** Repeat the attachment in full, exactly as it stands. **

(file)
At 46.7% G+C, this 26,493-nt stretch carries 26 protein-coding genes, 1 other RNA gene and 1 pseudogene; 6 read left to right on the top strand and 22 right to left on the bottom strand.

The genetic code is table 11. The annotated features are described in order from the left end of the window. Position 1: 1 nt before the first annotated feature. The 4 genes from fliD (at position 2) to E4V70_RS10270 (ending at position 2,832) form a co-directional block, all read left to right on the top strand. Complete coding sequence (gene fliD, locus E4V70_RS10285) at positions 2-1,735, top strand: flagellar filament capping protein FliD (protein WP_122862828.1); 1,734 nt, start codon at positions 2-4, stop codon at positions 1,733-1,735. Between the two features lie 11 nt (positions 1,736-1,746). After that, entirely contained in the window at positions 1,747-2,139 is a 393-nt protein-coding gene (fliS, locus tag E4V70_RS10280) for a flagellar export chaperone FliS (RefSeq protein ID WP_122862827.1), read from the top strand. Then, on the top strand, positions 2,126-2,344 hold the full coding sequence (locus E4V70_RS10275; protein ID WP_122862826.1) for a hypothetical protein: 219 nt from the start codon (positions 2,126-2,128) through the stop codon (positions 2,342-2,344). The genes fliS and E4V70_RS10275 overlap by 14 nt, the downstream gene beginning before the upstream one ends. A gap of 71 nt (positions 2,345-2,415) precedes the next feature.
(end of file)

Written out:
At 46.7% G+C, this 26,493-nt stretch carries 26 protein-coding genes, 1 other RNA gene and 1 pseudogene; 6 read left to right on the top strand and 22 right to left on the bottom strand.

The genetic code is table 11. The annotated features are described in order from the left end of the window. Position 1: 1 nt before the first annotated feature. The 4 genes from fliD (at position 2) to E4V70_RS10270 (ending at position 2,832) form a co-directional block, all read left to right on the top strand. Complete coding sequence (gene fliD, locus E4V70_RS10285) at positions 2-1,735, top strand: flagellar filament capping protein FliD (protein WP_122862828.1); 1,734 nt, start codon at positions 2-4, stop codon at positions 1,733-1,735. Between the two features lie 11 nt (positions 1,736-1,746). After that, entirely contained in the window at positions 1,747-2,139 is a 393-nt protein-coding gene (fliS, locus tag E4V70_RS10280) for a flagellar export chaperone FliS (RefSeq protein ID WP_122862827.1), read from the top strand. Then, on the top strand, positions 2,126-2,344 hold the full coding sequence (locus E4V70_RS10275; protein ID WP_122862826.1) for a hypothetical protein: 219 nt from the start codon (positions 2,126-2,128) through the stop codon (positions 2,342-2,344). The genes fliS and E4V70_RS10275 overlap by 14 nt, the downstream gene beginning before the upstream one ends. A gap of 71 nt (positions 2,345-2,415) precedes the next feature.